Scott Berkun wrote a review of Girl Walk // All Day on his blog:
The soundtrack for the film is a marvel in itself. Created by Gregg Gillis, it is comprised of a continuous remix of hundreds of famous songs from the last 20 years. Combined with the improvisational nature of the film, it’s a perfect mix of surprise and familiarity.
I was thrice inspired:
It begs the question: what can I do with $25k and 50 days? It should beg that question of anyone who daydreams about ‘what they could do if they got a chance’ while bored out of their minds at work – it proves how easily you can make your own opportunity. If you don’t invest in your own ideas, how can you expect someone else to?
Tech Entrepreneur Amanda Peyton wrote an incredibly on-point blog post about how Girl Walk // All Day represents the future of entertainment and true innovation in the creative process. She captures so much of what we’ve been trying to create — it’s fantastic for our team to see these efforts and ideas being recognized.
Their premiere party was months ago and I still think about how awesome it was. And then I realized — what makes G.W.A.D. so cool is that they didn’t simply re-invent some genre or innovate on some tiny piece of the market (vampire movie with OLD PEOPLE, for example). Whether they intended it or not, director Jacob Krupnick and the rest of the crew innovated on so many parts of the process that they were able to truly create a new type of experience.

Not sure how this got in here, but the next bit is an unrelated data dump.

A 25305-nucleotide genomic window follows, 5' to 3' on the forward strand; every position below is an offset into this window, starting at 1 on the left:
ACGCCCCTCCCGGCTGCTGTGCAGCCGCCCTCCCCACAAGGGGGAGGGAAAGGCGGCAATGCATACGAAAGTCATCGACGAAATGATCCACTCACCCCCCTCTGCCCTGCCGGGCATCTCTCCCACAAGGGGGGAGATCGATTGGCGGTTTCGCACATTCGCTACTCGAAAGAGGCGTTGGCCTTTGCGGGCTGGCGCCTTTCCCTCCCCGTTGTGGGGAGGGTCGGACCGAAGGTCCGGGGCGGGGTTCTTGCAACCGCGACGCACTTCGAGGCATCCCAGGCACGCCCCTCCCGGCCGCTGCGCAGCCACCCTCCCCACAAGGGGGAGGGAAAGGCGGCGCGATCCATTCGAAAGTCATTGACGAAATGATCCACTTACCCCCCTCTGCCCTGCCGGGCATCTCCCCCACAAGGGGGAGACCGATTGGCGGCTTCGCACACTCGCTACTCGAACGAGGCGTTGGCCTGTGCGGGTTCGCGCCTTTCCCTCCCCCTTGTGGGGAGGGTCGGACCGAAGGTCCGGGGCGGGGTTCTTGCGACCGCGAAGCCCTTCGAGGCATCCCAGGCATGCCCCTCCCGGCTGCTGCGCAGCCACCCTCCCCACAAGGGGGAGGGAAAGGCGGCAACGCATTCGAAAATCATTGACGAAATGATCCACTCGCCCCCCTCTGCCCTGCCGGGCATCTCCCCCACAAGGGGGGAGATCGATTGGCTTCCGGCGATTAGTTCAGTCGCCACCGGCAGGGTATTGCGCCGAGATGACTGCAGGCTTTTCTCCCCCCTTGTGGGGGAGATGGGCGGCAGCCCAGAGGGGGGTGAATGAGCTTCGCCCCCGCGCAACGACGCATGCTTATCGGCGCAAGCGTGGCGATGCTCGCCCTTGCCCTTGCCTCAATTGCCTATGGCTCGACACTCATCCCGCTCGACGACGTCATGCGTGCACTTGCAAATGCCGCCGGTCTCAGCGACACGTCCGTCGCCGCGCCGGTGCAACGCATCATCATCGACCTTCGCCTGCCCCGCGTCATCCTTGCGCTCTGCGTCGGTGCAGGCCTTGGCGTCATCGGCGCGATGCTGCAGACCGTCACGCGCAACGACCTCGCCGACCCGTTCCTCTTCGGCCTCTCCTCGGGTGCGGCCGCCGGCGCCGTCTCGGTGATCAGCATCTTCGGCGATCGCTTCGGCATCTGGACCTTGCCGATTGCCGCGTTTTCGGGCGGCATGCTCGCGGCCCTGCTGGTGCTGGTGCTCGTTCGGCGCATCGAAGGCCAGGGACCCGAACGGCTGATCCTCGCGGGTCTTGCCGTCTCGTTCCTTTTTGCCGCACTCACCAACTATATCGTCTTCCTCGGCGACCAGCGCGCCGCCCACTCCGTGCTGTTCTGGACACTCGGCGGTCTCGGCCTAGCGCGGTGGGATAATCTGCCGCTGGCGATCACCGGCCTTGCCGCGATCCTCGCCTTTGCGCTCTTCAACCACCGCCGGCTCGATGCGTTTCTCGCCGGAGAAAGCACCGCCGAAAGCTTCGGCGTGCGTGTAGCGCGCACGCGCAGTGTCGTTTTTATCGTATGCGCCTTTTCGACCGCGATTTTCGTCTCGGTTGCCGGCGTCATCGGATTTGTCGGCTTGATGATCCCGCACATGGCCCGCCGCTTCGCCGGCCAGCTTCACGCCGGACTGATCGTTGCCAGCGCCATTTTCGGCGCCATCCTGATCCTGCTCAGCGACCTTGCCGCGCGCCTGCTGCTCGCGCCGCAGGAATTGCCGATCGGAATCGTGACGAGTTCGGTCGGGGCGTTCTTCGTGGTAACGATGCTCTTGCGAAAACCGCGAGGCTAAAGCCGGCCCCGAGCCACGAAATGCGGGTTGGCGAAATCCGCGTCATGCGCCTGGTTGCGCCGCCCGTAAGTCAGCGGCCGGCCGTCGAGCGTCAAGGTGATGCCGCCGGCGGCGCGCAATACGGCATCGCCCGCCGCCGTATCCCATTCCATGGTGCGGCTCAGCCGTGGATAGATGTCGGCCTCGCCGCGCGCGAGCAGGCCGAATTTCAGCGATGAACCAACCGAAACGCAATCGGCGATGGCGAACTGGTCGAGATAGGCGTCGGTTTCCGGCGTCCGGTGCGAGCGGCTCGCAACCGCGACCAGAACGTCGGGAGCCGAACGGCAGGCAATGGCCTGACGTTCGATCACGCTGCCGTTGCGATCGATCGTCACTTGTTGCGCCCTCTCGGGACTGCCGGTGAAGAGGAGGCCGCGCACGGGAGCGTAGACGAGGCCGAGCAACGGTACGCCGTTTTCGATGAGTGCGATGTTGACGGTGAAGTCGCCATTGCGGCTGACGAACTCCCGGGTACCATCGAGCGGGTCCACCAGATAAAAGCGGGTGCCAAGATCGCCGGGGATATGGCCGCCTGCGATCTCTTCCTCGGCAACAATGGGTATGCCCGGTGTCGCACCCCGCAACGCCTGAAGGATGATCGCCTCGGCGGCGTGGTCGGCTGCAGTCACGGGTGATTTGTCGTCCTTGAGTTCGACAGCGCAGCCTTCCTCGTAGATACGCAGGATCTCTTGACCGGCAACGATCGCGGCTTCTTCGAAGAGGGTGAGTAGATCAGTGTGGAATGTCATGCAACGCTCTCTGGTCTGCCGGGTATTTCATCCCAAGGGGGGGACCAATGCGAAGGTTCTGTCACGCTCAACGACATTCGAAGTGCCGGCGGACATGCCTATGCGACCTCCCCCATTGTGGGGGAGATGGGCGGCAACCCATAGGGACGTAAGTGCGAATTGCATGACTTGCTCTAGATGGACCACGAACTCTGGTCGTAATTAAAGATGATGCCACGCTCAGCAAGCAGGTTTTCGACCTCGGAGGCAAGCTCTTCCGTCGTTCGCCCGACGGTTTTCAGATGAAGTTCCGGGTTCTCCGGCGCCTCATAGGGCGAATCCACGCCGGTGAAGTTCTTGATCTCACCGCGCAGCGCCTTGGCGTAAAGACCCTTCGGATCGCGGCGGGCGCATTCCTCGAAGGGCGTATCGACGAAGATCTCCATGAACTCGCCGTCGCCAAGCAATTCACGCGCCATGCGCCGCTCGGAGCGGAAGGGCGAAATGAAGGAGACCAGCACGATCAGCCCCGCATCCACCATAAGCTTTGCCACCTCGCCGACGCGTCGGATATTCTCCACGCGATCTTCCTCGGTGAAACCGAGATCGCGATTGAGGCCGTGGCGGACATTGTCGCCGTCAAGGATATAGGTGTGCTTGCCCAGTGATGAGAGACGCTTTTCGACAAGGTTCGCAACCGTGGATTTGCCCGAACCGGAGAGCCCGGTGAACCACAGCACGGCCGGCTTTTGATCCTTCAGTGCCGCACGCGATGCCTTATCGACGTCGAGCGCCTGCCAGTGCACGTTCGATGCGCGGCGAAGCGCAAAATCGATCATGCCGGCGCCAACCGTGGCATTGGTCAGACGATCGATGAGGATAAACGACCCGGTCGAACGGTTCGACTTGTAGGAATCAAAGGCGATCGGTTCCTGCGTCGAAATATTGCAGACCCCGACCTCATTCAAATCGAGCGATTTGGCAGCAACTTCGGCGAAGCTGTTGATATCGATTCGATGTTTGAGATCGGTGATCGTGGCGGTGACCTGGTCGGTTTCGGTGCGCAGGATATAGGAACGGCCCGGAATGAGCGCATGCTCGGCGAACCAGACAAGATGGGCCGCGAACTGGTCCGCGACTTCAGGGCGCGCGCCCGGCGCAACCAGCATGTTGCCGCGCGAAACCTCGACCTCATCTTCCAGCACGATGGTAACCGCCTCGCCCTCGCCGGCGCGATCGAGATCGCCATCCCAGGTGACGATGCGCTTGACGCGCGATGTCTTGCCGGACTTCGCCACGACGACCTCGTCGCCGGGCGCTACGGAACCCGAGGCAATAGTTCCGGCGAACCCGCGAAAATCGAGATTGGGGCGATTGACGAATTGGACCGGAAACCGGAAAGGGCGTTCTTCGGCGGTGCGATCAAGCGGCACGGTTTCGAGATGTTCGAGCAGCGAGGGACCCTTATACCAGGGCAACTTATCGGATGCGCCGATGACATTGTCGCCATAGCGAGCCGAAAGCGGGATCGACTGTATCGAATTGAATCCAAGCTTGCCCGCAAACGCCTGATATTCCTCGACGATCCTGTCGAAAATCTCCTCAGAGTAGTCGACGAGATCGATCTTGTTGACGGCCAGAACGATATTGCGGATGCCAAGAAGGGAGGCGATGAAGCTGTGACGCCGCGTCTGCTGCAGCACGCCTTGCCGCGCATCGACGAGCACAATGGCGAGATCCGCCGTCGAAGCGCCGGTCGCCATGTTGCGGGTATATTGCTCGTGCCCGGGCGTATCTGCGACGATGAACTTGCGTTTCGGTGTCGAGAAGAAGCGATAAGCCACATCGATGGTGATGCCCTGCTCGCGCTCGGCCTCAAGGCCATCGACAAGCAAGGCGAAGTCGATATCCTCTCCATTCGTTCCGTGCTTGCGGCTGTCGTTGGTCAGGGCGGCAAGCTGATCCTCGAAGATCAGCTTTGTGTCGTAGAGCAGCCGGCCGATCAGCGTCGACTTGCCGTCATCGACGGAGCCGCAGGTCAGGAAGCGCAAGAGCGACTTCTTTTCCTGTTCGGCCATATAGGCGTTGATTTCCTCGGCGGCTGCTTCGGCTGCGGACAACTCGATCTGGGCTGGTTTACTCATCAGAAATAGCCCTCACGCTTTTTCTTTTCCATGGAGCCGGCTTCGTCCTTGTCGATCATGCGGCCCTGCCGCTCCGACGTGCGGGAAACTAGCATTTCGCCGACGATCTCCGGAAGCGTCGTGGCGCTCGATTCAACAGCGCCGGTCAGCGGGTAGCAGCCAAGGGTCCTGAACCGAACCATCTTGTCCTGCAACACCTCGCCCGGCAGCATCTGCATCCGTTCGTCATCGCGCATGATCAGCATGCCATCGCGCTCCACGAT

In addition to exploring new ways to fund, storytell and market, the final piece of G.W.A.D.’s innovation lies in the experience of actually consuming the film. While you can always watch it on your laptop, the group has been hosting its own events, showing the film in open spaces.
This is perhaps the most compelling change that they’ve made to the typical movie experience.
Read the full post here.
"The no-budget styling and inventive camera work by director Jacob Krupnick, and the charm of the aesthetics very much reminded me of the early work of Spike Jonze and is impossible to resist – daring even. Take for example a scene in which The Girl, sporting a Hepburn-esque make-over and carrying several high-profile department store shopping bags, wanders naively into the Occupy Wall Street protest to the dismay and disgust of the protesters. I was genuinely concerned at what might happen for a moment, particularly when the non-participatory campaigners are clearly booing her, throwing things even. In a film full of ballsy (and, frankly, delightfully shameless) things, I really admired not only the bravery and gameness of the actress, but the confidence of Krupnick that it would work. There are several moments like this – the scene in which The Girl runs amok at a packed baseball stadium during a game is kind of unbelievable – but it never feels like Jackass-style clowning around. It’s much, much too sweet for that, and it’s a credit to cast and crew that they managed to pull it off."
— Thanks for the review, Adman.